Sit­u­a­tions va­cant

Hindustan Times (Chandigarh) - Guide - - CAREERSMART -

What are re­sume clichés and how should one avoid them? I’ve had a suc­cess­ful 10-year ca­reer in sales and mar­ket­ing and go­ing by what the word means, I am afraid my re­sume is filled with them.

—Varun

Re­sume clichés re­fer to of­ten re­peated words or phrases in a re­sume that are quite mean­ing­less or do not pro­vide spe­cific in­for­ma­tion about the per­son. For ex­am­ple, sen­tences such as ‘I am ac­tionori­ented’, ‘re­sults driven’ and a 'team player’ are found in al­most ev­ery CV and do not dif­fer­en­ti­ate one per­son from the other. How­ever, if a per­son were to give de­tails of the ac­tion that led to a great per­for­mance, the spe­cific re­sults that were achieved, and the role a per­son played as a team mem­ber, that will be far more mean­ing­ful to the em­ployer. So, if your skills and your achieve­ments back these claims, use them. Clichés like ‘team player’ is fine pro­vided your re­sume an­swers a few ques­tions such as what ex­per­tise you brought in that helped the team and what the team achieved col­lec­tively. Clichés in your re­sume should show what you have achieved as part of a team and make you stand out from other can­di­dates with sim­i­lar claims. The ideal way to de­scribe your­self as a strate­gic thinker in your re­sume should be to say that you came up with a dis­tri­bu­tion model that chan­nelled busi­ness re­sources into prod­ucts with larger pay­back, driv­ing an ad­di­tional 1.5 m in an­nual sales and not sim­ply, “I think strate­gi­cally and can come up with new ap­proaches to serve the needs of cus­tomers.” The for­mer pro­vides ev­i­dence of think­ing strate­gi­cally, rather than mak­ing tall claims, turn­ing a cliché into a valu­able skill.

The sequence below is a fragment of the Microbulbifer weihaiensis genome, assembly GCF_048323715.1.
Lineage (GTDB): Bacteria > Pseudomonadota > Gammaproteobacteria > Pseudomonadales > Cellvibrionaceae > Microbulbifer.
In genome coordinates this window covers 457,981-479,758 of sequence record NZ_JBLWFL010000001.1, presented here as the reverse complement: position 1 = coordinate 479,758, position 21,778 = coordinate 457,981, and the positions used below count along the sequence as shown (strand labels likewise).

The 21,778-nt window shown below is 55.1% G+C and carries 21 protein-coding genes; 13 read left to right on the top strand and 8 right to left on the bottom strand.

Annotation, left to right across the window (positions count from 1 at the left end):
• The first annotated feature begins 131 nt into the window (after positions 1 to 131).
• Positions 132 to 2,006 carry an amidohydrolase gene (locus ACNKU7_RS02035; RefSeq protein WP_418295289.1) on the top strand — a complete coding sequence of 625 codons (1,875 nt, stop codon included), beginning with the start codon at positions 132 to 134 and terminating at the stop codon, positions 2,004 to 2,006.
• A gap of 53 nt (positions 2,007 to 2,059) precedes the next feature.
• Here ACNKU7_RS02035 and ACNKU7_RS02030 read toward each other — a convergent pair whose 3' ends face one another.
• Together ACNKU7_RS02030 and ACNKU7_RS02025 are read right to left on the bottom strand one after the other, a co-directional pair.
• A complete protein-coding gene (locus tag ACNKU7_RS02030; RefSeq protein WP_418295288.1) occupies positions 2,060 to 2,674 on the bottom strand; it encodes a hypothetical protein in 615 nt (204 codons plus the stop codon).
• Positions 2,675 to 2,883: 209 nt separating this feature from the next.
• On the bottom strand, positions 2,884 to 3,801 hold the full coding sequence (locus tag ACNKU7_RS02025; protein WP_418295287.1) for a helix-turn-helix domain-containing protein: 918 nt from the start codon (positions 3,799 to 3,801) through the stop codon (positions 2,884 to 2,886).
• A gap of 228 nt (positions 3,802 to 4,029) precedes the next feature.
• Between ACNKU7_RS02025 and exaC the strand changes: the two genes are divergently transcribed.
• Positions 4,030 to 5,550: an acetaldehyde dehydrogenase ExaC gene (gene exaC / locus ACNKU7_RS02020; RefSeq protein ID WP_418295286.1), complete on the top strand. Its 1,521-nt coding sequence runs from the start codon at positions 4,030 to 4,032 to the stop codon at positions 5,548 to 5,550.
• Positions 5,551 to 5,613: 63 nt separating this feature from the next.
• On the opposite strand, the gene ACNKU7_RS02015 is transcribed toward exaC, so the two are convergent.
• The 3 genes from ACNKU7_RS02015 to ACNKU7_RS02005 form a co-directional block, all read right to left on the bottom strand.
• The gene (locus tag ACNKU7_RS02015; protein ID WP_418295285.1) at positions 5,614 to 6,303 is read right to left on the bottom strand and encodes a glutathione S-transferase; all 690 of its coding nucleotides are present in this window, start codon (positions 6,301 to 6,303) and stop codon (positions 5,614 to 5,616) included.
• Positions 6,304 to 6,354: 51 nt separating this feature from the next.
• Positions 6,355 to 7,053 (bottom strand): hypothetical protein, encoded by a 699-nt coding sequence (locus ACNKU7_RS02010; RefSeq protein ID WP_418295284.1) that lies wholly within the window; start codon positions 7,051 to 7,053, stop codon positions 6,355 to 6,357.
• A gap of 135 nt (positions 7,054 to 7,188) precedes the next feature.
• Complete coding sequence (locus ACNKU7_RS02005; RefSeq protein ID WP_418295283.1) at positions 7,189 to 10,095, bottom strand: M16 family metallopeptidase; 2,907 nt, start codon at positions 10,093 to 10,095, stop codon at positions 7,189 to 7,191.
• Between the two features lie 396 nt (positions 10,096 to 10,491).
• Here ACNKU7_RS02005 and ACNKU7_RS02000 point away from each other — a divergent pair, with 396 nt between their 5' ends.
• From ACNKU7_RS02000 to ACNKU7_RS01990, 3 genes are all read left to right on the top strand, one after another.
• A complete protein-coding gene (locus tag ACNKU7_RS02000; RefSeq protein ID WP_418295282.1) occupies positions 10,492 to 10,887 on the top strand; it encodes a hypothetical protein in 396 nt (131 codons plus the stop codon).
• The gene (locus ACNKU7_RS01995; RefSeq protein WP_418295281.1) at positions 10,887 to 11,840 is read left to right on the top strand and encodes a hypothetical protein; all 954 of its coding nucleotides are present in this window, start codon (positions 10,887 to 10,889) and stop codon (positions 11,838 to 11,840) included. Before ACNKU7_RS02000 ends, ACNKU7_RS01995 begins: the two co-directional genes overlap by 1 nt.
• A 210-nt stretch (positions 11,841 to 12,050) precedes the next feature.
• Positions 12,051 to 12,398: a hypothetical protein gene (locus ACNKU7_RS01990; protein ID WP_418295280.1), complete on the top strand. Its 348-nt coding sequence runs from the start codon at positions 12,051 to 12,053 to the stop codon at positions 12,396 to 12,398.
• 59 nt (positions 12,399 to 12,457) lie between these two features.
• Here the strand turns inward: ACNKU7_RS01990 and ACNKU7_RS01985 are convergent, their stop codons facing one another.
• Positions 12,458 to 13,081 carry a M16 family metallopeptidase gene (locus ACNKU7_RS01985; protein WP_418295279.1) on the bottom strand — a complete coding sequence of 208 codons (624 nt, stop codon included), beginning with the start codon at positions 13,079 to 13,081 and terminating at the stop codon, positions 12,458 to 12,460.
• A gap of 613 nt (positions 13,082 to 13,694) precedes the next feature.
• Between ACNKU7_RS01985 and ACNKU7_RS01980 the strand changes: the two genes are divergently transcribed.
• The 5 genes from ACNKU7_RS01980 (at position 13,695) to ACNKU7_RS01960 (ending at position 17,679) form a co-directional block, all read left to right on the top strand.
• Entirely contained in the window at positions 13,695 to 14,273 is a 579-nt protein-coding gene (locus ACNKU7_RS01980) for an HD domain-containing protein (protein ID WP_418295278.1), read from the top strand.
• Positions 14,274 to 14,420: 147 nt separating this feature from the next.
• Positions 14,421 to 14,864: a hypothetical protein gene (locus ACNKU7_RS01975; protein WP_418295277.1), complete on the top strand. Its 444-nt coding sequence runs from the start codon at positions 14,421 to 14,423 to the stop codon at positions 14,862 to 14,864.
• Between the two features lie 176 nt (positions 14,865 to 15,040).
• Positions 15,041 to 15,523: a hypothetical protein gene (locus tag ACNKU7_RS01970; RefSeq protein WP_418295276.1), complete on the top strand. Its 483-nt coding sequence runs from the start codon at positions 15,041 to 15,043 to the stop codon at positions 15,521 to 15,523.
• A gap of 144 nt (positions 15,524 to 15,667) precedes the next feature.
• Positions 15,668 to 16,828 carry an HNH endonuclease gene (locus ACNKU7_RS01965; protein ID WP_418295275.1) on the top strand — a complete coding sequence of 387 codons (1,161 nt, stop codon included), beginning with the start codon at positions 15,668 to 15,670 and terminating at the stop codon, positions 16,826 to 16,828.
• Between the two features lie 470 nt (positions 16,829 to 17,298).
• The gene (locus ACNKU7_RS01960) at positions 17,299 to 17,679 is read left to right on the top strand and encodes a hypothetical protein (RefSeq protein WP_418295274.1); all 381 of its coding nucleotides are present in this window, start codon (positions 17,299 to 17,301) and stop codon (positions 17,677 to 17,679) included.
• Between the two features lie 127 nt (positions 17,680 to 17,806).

I have been ap­ply­ing on­line for al­most six months, but with zero suc­cess. This makes me won­der if I have the right CV to get no­ticed. Please help so that I can make sure my re­sume gets tracked right, and I get a re­sponse.

—Vi­van Thakur

The pri­mary pur­pose of a re­sume is to get an in­ter­view. Com­pa­nies screen can­di­dates and re­sumes in mostly two ways. The first is through ATS — ap­pli­cant track­ing sys­tems and all re­sumes, even the ones re­ceived di­rectly by the com­pany are loaded on a com­puter that con­ducts a key word search. Com­pa­nies match the key­words from the job an­nounce­ments, or stated by the hir­ing man­ager, to see whether your re­sume has them. Only those re­sumes that have a good key­word match are se­lected for re­view by the hir­ing man­ager. If a re­sume can­not be read by the ATS, it is re­jected.

The sec­ond method used by the hir­ing man­agers is to find can­di­dates by search­ing on­line re­sumes for pos­si­ble matches again us­ing key­words. If the on­line re­sume can­not be read by search en­gines, it will not be se­lected.

So, avoid putting up a re­sume in jpg be­cause the ATS can read only text or word files with­out ta­bles. Most sys­tems can­not read pdf files. As for search en­gines, they can search a pdf for­mat of an on­line re­sume, but not a jpg file.

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